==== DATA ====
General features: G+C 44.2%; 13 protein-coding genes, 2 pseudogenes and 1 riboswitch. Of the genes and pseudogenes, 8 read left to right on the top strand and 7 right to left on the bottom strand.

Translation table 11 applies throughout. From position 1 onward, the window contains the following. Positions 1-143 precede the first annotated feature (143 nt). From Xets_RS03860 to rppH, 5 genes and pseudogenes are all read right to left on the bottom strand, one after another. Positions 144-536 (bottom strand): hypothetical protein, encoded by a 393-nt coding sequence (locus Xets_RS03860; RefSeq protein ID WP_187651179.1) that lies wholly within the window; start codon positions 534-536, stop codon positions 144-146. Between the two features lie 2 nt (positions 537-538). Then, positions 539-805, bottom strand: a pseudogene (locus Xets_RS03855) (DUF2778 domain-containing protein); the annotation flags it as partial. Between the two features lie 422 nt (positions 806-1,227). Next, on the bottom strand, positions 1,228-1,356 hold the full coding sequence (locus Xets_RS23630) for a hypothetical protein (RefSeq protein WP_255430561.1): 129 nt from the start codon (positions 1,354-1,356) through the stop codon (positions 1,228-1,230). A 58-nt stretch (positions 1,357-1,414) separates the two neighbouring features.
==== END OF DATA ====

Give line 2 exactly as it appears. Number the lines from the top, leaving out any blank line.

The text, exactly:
Translation table 11 applies throughout. From position 1 onward, the window contains the following. Positions 1-143 precede the first annotated feature (143 nt). From Xets_RS03860 to rppH, 5 genes and pseudogenes are all read right to left on the bottom strand, one after another. Positions 144-536 (bottom strand): hypothetical protein, encoded by a 393-nt coding sequence (locus Xets_RS03860; RefSeq protein ID WP_187651179.1) that lies wholly within the window; start codon positions 534-536, stop codon positions 144-146. Between the two features lie 2 nt (positions 537-538). Then, positions 539-805, bottom strand: a pseudogene (locus Xets_RS03855) (DUF2778 domain-containing protein); the annotation flags it as partial. Between the two features lie 422 nt (positions 806-1,227). Next, on the bottom strand, positions 1,228-1,356 hold the full coding sequence (locus Xets_RS23630) for a hypothetical protein (RefSeq protein WP_255430561.1): 129 nt from the start codon (positions 1,354-1,356) through the stop codon (positions 1,228-1,230). A 58-nt stretch (positions 1,357-1,414) separates the two neighbouring features.